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HIVE EXCLUSIVE: Video Retail Rally

14 May, 2001 By: Seth Goldstein

Validating the bromide that every dog has its day, downtrodden video retailing stocks have staged a revival in recent months.

Blockbuster Inc. and Movie Gallery are selling for more than double the prices quoted late last year, and Hollywood Entertainment Corp. has pulled back from the under-$1-per-share abyss to reach $3.

Even Rentrak Corp., flat on its back for years, is standing again, helped by new management’s decision to buy back 750,000 shares. The stock, which had been as low as $2, now trades for about $3.50.

Radio Shack may be helping put a shine on Blockbuster shares, according to Wall Street. Big Blue is “clearly smart” to allow Radio Shack to build consumer electronics outlets inside Blockbuster locations, says Aram Rubinson of UBS PaineWebber. Rubinson also likes Blockbuster because it’s “basically recession-resistant” and it figures to play a lead role in the next generation of video games, including Microsoft’s Xbox.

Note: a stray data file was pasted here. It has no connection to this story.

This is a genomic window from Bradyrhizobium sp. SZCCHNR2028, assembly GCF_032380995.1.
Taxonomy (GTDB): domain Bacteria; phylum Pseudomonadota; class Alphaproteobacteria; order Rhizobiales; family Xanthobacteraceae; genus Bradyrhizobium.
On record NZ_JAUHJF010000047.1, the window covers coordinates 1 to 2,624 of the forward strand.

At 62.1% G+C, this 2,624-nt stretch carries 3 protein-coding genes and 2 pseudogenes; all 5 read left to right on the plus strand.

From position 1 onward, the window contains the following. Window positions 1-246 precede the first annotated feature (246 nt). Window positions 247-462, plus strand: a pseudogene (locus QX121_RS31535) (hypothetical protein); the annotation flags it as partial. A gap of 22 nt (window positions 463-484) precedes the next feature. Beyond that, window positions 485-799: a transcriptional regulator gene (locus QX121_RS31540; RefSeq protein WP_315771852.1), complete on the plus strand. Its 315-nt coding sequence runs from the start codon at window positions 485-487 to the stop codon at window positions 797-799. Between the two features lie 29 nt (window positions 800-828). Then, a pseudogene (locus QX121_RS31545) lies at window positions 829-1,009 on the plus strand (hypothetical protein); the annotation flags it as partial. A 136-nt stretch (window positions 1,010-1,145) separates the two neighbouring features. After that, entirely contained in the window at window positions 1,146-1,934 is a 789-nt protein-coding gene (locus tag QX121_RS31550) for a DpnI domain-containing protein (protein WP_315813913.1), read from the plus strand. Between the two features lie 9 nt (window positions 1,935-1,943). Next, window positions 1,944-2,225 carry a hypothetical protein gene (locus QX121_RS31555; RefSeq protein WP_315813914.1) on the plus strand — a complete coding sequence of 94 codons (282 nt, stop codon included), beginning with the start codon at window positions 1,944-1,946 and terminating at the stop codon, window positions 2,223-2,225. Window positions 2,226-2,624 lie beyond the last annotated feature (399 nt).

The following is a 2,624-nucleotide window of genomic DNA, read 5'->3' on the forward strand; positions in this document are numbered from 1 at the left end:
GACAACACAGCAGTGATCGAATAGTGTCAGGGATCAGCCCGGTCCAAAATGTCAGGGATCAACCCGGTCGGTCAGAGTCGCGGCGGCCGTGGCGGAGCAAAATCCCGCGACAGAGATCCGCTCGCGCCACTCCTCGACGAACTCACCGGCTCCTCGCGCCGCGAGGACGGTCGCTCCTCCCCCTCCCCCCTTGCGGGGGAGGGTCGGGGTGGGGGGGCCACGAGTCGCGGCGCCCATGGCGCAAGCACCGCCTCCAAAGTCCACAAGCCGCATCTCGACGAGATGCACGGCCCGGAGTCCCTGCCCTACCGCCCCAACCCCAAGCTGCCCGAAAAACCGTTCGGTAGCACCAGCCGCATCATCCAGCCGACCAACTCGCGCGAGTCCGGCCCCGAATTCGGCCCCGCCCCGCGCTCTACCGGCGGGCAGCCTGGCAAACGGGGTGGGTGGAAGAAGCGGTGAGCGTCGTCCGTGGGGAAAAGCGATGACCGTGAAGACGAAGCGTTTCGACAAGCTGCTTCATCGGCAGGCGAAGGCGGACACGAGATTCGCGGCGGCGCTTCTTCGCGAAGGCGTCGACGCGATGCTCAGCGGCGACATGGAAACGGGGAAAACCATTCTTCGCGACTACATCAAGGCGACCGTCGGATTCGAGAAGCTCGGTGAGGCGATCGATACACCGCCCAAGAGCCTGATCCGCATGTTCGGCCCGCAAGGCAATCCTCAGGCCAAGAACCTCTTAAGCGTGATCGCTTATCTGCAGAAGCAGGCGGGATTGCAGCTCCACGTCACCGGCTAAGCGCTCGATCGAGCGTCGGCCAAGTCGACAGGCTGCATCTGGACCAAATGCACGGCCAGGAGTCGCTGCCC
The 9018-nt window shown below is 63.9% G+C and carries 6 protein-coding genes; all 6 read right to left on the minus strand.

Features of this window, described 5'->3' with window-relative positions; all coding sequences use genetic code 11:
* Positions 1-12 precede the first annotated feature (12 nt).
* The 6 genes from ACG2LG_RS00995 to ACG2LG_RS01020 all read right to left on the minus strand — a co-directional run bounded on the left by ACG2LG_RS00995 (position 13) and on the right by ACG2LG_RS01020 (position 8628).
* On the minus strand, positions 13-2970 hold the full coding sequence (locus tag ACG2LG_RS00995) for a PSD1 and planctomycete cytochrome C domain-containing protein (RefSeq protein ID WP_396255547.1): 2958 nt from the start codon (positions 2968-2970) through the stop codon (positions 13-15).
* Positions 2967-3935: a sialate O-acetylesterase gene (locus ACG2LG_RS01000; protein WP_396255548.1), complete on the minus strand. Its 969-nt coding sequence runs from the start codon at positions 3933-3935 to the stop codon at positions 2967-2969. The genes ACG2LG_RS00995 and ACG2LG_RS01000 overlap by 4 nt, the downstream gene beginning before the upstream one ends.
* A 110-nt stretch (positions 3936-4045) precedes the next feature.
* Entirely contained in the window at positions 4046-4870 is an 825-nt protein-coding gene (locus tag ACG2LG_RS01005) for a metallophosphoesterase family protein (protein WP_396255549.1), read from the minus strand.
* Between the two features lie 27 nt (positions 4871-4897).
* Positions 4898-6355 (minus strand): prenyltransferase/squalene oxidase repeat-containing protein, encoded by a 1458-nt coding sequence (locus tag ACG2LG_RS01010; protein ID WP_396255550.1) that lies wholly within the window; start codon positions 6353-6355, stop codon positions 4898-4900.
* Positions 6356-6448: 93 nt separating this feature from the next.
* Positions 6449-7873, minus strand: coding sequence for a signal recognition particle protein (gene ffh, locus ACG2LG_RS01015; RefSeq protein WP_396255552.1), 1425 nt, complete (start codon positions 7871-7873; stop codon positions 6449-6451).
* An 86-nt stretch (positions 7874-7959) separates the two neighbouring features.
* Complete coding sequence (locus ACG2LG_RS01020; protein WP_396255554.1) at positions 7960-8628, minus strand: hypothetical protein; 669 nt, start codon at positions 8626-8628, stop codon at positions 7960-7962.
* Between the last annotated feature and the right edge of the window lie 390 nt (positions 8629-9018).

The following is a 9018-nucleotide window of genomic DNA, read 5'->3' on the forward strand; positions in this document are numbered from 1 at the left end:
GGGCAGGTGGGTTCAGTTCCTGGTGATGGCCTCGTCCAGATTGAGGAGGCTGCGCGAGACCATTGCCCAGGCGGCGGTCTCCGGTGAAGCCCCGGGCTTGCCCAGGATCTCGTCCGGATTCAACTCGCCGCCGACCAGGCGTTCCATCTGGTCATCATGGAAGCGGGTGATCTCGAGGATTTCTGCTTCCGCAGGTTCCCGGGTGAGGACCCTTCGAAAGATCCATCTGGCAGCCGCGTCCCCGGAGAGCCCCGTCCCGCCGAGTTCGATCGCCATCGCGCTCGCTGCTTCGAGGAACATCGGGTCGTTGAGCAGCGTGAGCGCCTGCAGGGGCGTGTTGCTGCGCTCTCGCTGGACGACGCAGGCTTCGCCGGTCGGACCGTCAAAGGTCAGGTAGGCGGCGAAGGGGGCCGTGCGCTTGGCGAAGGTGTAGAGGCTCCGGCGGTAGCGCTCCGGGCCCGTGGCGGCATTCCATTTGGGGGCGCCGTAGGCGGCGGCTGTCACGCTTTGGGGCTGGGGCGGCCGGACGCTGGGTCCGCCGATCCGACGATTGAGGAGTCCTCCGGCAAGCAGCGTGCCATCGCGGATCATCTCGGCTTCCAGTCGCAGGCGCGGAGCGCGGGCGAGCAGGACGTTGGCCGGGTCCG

The chain did spend a lot of time and energy hyping its video-on-demand joint venture with Enron Broadband, and the stock might have been expected to suffer when the much-ballyhooed arrangement fell apart eight months later. But Rubinson says investors haven’t paid much attention because the deal itself “wasn’t significant.” The VOD stumble was hardly noticed while Blockbuster stock vaulted from $6.75 on Oct. 19 to a 52-week high of $19.35 on May 3, before retreating slightly. At $18, it’s still $3 ahead of the $15 initial public offering price — the first time since the 1999 IPO that Blockbuster has been selling for a premium.

“It’s had a pretty good run,” says Rubinson, who suspects the run-up isn’t over. Blockbuster could hit $25 in the next 12 months, according to consensus estimates. Two reasons are DVD and increasing dominance at retail.

Despite a relatively slow-footed entry, Blockbuster’s sheer size has generated “a really nice market share on the DVD side,” notes Alexander & Associates analyst Greg Durkin. “It’s harder for the independents. They’ve got huge budgeting issues and their wallets are tighter.”

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